8 January 2024

Planes, trains and trade deals – it’s time to reconnect with Northern Cyprus

By Rt Hon David Jones MP

The United Kingdom has a longstanding relationship with in the island of Cyprus. We continue to maintain sovereign military bases there, and much of the island’s infrastructure is based on foundations that we built. For example, Ercan International Airport in the North evolved out of RAF Tymbou, a WW2 era aerodrome that was converted into a passenger terminal following Cypriot independence in 1960. 

However, since the Turkish Republic of Northern Cyprus’s (TRNC) declaration of independence in 1983, all direct flights from the UK to Ercan and other airports in the north of the island have ceased.

It is time for the UK to restore flights to the TRNC. It makes no sense for the current onerous and arbitrary system to continue.

For 10 years, between 2007 and 2017, we took a pragmatic approach to the situation.

Passengers used to be able to take a flight from a UK airport to Northern Cyprus. The plane would land in Turkey, allow some to disembark, and those wishing to travel on to Cyprus could remain on the plane – and this was legal, as they were classed as two separate flights.

The bags of those travelling to Northern Cyprus by this method formerly had labels with ‘ECN’ (for Ercan) listed as the destination. ECN was also listed as a destination on Gatwick and Stansted’s departure boards. 

However, in 2017, the government decided to require final disembarkation in Turkey, ending the sensible and flexible nature of previous policy. No other major country has such a requirement.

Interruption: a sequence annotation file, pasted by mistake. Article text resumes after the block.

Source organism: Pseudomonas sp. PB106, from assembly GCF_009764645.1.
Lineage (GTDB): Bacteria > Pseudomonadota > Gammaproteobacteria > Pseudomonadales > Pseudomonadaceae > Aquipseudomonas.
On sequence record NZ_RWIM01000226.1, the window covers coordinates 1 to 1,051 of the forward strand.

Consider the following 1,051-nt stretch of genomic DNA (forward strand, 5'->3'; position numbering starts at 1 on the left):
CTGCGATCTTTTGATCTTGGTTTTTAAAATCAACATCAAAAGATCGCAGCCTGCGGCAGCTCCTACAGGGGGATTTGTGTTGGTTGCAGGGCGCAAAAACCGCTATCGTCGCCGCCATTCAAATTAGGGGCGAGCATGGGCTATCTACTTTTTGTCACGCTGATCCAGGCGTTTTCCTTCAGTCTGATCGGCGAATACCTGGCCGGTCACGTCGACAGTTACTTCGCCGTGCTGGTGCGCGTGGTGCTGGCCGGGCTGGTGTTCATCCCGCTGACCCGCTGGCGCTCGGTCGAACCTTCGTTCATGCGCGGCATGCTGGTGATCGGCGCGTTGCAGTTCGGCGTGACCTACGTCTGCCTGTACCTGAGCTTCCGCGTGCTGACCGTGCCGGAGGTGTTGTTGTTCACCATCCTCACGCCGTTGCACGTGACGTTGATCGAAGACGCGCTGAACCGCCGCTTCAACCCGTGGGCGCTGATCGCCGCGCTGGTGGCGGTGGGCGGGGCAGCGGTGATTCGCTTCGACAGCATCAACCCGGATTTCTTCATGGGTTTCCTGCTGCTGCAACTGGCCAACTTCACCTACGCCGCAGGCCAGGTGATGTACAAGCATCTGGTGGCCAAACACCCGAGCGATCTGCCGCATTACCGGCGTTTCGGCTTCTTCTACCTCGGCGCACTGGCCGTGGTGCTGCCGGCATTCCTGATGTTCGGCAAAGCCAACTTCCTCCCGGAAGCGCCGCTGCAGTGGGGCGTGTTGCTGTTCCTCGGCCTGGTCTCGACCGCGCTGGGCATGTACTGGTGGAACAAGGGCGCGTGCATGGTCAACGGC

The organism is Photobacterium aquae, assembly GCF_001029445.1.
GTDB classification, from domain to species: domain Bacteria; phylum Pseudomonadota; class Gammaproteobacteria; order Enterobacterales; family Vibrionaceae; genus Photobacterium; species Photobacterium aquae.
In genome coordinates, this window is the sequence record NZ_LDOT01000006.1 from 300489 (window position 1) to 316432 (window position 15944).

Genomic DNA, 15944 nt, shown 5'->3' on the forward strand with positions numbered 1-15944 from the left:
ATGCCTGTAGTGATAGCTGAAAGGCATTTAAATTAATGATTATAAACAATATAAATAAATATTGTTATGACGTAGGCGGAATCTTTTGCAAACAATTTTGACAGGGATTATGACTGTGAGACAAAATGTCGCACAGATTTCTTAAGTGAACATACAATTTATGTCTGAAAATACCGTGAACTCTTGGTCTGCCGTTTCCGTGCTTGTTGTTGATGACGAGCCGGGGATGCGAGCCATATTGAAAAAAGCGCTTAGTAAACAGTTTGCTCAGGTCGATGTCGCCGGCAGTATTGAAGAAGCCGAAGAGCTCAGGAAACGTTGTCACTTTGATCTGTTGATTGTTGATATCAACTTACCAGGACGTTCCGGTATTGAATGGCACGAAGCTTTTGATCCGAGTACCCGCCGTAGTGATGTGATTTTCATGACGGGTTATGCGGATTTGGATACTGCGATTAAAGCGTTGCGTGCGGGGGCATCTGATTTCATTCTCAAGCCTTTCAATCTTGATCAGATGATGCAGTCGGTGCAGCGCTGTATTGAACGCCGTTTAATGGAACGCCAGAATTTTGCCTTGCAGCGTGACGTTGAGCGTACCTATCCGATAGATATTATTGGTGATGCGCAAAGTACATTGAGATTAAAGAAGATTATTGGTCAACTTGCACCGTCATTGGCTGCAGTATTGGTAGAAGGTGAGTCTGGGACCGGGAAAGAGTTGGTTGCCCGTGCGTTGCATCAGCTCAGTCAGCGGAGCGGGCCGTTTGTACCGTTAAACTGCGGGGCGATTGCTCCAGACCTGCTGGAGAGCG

The harshness of the policy was exposed during the Covid pandemic. Hundreds of British citizens and Turkish Cypriots were prevented from being repatriated and were left stranded. By comparison, Germany sent aircraft directly to the TRNC to repatriate its nationals with only a brief landing in Turkey to fulfil international obligations. 

Not only is the UK the only nation to have such an inflexible position on flights to the TRNC, the British Government also refuses to open up trade relations with the TRNC. Deliberately cutting the UK off from a potential friendly market runs counter to what many voted for in the Brexit referendum. People wanted the UK to step back onto the global stage and be a world leader in free trade and international affairs. 

Why does this matter? Firstly, the Government’s current position on flights arbitrarily penalises 300,000 Turkish Cypriots living in Britain, and those living in Northern Cyprus – including 15,000 British expats.

Secondly, the Government should consider the wider strategic positioning that increased flexibility would allow. Continuing to isolate a fledgling state from the Western world is not in our interest, especially when it has long historic and strategic ties to the UK. We did not reject Kosovo or Bosnia when they declared independence under similar circumstances. We should be much less inclined to do so in the case of Northern Cyprus, with which we have such long established links and such strong mutual understanding.

Rejecting the TRNC runs counter to our national interest. Continuing to ignore the opportunities of improved relations with the TRNC creates a void that actors such as Iran, Russia and China are keen to exploit. Whenever the West is wilfully absent, rogue states and their proxies move in – a consequence we should be keen to prevent.

Re-establishing direct flights to, and forging new trade relations with, the TRNC are two sensible steps the UK should take at the soonest opportunity.

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David Jones is the Deputy Chairman of the European Research Group and Member of Parliament (MP) for Clwyd West.

Columns are the author's own opinion and do not necessarily reflect the views of CapX.